The Torah records that “the Children of Israel, the entire community, came to the Zin Desert in the first month, and the nation dwelt in Kadesh” (Numbers 20:1), in the fortieth and final year of their desert wanderings, either on the 1st of Nissan (Megillat Ta’anit 17 and Seder Olam Rabbah 9) or the 10th of Nisan (Targum Yonatan to Numbers 20:1).

The very first event that happened in that final year was that “Miriam died there and was buried there” (Numbers 20:1).

Shortly afterwards the Torah records that Aaron died at Mount Hor, at the border of the land of Edom, where he was buried (vs. 23-29). Later on, when recapping the desert wanderings (33:38-39), the Torah will add the detail that Aaron died on the 1st of Av, four months after his sister Miriam.

And between the deaths of these two leaders occurred another event, the consequences of which occupy virtually all of our commentators.

“There was no water for the community, so they assembled against Moshe and Aaron, and the nation confronted Moshe, saying: If only we had died, as our brothers died before Hashem! Why have you brought Hashem’s assembly to this desert to die there – us and our animals? And why did you bring us up out of Egypt to this bad place – not a place of seeds or figs or grapes or pomegranates? There isn’t even water to drink!” (20:2-5).

Moshe and Aaron turned from the Children of Israel into the Tent of Meeting, where God instructed Moshe: “Take the Staff, and assemble the community – you and Aaron your brother – and speak to the rock before their eyes, and it will give its waters; thus you will bring water out of the rock, and you will water the community and their animals” (v. 8).

Moshe struck the rock twice with his Staff, water gushed forth, and the entire nation and their animals drank.

But then comes the puzzling riposte: “Hashem said to Moshe and Aaron: Because you did not believe in Me, to sanctify Me in the eyes of the Children of Israel – therefore you will not bring this assembly to the Land which I have given them” (v. 12).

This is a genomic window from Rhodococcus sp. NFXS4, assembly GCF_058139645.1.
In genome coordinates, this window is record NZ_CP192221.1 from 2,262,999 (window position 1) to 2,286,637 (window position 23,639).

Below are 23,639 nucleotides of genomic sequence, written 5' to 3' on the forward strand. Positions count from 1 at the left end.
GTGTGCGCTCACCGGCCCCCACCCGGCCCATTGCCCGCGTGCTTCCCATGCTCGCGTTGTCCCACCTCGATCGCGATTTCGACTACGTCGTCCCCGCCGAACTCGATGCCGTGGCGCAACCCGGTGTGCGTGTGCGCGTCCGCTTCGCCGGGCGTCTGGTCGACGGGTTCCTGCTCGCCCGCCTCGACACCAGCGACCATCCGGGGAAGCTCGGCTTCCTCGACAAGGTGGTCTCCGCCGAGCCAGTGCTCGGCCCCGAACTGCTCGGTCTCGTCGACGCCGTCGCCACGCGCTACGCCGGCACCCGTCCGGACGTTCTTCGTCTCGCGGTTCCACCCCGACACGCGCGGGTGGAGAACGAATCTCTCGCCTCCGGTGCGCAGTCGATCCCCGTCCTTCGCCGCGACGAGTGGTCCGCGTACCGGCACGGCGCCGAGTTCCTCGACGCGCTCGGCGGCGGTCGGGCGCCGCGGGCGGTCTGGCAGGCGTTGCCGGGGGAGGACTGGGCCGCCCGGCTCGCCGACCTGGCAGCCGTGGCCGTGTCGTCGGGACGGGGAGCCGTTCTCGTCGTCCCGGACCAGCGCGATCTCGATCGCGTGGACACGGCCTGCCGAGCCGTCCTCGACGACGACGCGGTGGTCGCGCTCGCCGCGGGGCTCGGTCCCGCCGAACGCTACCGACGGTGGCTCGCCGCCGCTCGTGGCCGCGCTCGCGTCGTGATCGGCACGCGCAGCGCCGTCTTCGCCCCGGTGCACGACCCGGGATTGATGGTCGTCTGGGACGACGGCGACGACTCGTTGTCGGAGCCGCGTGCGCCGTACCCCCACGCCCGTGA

The commentators grapple with this. What sin had Moshe and Aaron committed? How exactly did they not believe in God?

Let us recall two very similar incidents which had happened some 39 years earlier. Three days after the Splitting of the Red Sea, the Children of Israel came to Marah, where the waters were undrinkable because they were so bitter (Exodus 15:23). When they complained to Moshe, Moshe shouted out to God; He indicated a tree to Moshe, which Moshe threw into the waters, which thereupon became sweet and drinkable (v. 25).

And about a month later they camped in Rephidim, where again there was no water, and again the nation demanded that Moshe supply water. “And Hashem said to Moshe: Pass before the nation, taking some of the Elders of Israel with you; and take your Staff with which you struck the River Nile in your hand…and strike the rock; and water will flow out from it, and the nation will drink” (17:5-6).

So when Moshe struck the rock in Kadesh in the Zin Desert in the fortieth year of wandering, he was actually following the precedent which God Himself had commanded decades earlier in Rephidim.

Rashi (commentary to Numbers 20:10, 11, and 12) suggests that Moshe’s sin was both angrily reprimanding the Children of Israel for their demands for water and striking the rock instead of talking to it as God had commanded.

But as the Ramban (commentary to Numbers 20:1) notes, the fact that God commanded Moshe to “take the Staff” could have implied that he use it to strike the rock: “If He wanted him solely to speak [to the rock], then why hold the Staff in his hand?”

In his commentary to verse 3, Rashi notes their plaint – “If only we had died, as our brothers died before Hashem!” – and comments: “Death by thirst is worse than death by plague”. That is to say, when facing the horrifying prospect of a slow and tortuous death by thirst in the desert, they envied their fellow-Jews whom God had killed by plague: at least that death was mercifully quick!

Hence, Rashi seems to imply, the Children of Israel were justified in clamouring for water, and wanting it quickly.